‘The Economist’ debate: Single-sex marriage

Posted by Roger McShane on economist.com:

"Evan Wolfson: The denial of marriage is one of the harshest inequalities inflicted on lesbian and gay families—discrimination enacted by our own government. It hurts families struggling during tough economic times and punishes children by depriving their families of the critical safety-net and meaning that marriage can bring.

"Maggie Gallagher: For the majority of Americans, and most human cultures across time and space and history, marriage is the union of husband and wife. These sexual unions deserve their unique status, in law, culture and society, because they really are unique. They can make new life and connect those children in love to their mother and father.

"Moderator: Marriage has long been considered one of society's most fundamental institutions. But the nature of marriage is constantly evolving and the pace of change has increased in the past half century. In the West, we have seen the empowerment of wives, the acceptance of interracial marriage and a startling rise in divorce rates. Of more relevance to this debate, a growing number of countries have also allowed gay couples to wed. When The Economist came out in favour of marriage equality in 1996, no country gave homosexuals the full right of marriage. When we reiterated our argument eight years later, only two countries—Belgium and the Netherlands—had given full legal status to same-sex unions. Today ten countries fully recognise the freedom to marry.

"For supporters, marriage equality is the culmination of society's acceptance of the homosexual lifestyle. Moreover, it is a matter of equal rights. In America, for example, the Government Accountability Office has counted 1,138 statutory provisions that take marital status into account when determining benefits, rights and privileges. Proponents of gay marriage question why committed gay couples are treated differently from their heterosexual counterparts under these laws.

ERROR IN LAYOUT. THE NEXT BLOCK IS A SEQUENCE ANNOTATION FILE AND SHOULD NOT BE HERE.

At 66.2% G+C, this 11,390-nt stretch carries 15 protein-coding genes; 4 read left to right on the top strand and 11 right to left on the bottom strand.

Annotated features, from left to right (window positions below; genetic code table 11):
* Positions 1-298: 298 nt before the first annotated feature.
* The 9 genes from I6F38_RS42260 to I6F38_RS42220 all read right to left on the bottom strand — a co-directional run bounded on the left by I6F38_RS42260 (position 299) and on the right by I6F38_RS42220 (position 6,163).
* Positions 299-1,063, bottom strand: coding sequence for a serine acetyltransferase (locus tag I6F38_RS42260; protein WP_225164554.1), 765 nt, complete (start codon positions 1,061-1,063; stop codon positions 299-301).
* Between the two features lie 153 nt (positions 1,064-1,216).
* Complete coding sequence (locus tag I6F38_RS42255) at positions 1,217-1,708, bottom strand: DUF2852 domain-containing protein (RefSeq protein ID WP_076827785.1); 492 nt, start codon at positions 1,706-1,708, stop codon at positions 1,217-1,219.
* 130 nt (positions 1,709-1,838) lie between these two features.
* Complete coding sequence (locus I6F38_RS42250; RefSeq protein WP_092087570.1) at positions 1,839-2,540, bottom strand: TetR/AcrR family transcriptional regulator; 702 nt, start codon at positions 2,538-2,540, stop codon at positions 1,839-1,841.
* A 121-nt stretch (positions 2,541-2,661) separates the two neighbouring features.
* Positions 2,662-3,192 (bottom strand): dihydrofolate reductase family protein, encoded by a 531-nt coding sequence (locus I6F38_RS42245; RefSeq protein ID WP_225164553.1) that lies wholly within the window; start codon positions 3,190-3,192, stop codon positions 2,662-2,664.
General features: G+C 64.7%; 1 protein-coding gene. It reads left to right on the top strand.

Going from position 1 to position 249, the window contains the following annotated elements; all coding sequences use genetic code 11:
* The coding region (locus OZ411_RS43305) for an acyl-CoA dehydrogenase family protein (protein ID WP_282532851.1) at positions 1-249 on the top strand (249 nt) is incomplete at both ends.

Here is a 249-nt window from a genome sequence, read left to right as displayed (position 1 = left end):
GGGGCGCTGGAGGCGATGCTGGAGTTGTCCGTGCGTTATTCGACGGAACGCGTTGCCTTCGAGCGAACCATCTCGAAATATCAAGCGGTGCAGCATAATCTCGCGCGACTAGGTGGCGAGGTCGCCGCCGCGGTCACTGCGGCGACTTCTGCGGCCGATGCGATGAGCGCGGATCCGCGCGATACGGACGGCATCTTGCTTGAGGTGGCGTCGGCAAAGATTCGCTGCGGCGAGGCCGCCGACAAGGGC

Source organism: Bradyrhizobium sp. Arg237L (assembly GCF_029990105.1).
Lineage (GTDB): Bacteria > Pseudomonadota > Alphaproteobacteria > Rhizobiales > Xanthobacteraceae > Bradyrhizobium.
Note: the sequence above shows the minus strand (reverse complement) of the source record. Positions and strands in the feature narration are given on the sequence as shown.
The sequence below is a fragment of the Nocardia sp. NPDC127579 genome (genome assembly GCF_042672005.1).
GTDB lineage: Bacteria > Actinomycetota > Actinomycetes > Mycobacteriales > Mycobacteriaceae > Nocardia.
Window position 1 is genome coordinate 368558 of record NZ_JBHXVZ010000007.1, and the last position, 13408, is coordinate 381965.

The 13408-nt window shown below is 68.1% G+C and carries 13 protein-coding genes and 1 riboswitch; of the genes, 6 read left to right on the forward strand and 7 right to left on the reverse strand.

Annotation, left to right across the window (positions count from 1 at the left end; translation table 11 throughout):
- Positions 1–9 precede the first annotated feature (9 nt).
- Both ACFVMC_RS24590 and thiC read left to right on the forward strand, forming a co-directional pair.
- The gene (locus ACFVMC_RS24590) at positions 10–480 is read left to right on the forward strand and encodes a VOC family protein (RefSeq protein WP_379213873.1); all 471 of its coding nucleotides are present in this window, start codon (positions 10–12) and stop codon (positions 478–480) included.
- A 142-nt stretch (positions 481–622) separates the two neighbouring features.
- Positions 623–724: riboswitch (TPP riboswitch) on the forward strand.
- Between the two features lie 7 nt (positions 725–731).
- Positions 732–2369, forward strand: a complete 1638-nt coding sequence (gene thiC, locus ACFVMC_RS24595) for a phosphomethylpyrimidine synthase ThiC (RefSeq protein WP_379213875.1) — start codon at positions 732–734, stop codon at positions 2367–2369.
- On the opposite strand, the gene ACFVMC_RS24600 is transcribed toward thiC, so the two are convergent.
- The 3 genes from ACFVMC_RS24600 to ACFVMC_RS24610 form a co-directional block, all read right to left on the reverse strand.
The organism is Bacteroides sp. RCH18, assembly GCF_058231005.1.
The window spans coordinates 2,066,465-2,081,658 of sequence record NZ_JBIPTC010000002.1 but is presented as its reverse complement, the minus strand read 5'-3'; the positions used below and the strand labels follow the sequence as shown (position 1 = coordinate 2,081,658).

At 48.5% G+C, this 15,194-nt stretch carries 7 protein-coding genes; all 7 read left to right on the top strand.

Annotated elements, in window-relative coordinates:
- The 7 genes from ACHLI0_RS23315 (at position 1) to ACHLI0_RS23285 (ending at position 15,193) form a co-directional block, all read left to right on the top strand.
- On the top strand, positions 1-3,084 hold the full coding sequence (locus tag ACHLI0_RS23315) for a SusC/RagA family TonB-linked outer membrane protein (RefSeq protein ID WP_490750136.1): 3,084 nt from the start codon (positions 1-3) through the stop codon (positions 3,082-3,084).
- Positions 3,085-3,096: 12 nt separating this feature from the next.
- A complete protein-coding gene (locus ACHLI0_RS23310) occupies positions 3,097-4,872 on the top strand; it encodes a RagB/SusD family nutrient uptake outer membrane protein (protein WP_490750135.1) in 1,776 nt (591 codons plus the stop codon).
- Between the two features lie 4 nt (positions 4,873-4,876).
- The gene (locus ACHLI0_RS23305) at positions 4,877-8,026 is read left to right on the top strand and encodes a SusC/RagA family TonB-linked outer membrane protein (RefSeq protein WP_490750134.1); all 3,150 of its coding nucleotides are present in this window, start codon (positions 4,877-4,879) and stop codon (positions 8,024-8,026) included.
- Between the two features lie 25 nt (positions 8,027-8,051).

"Others, however, see marriage for same-sex couples as frivolous and potentially harmful to traditional marriage. Society and the state are primarily interested in marriage for the sake of children, so what stake do they have in a relationship that cannot produce them? They argue that the expansion, manipulation and trivialisation of marriage undermine this core institution.

"To flesh out these arguments, and introduce new ones, we have two passionate participants in America's debate over marriage equality. Arguing for the motion is Evan Wolfson, the founder and executive director of Freedom to Marry. Opposing him is Maggie Gallagher, the founder of the National Organisation for Marriage.

"Mr Wolfson opens up the proceedings by noting the prominent Americans who have recently come out in favour of equality for same-sex couples. Indeed, support for  marriage equality in America seems to increase every year, but most polls still show greater opposition, and most referendums in support of marriage for same-sex couples have failed. Mr Wolfson says that 'there is no good reason' to continue excluding gay couples from marriage, but a plurality (and perhaps majority) of Americans obviously disagree. Are the benefits of including homosexual couples in marriage so compelling as to warrant ignoring the will of the people? And how does Mr Wolfson feel about civil unions, which more Americans are inclined to support?

"On the other side of the debate, Ms Gallagher argues that the 'key purpose of marriage in both law and culture' is the creation and raising of children. 'If gay unions are marriages, then this is no longer what marriage is about,' she says. But is this really the defining element of marriage? After all, barren women are allowed to marry. In fact, as Jonathan Rauch has pointed out, sterile heterosexual unions in America far outnumber homosexual ones. Do those relationships fall outside the marriage model?

"Gay adoption and artificial insemination also complicate Ms Gallagher's argument. While the presence of children would seem to qualify gay couples for marriage on her grounds, she adds that 'children need a mom and a dad'. The same assertion was made in defence of California's Proposition 8, but lawyers were unable to back up the claim in court. There have been numerous studies on the effects of child rearing by same-sex parents. Can Ms Gallagher point to any that support her position?"

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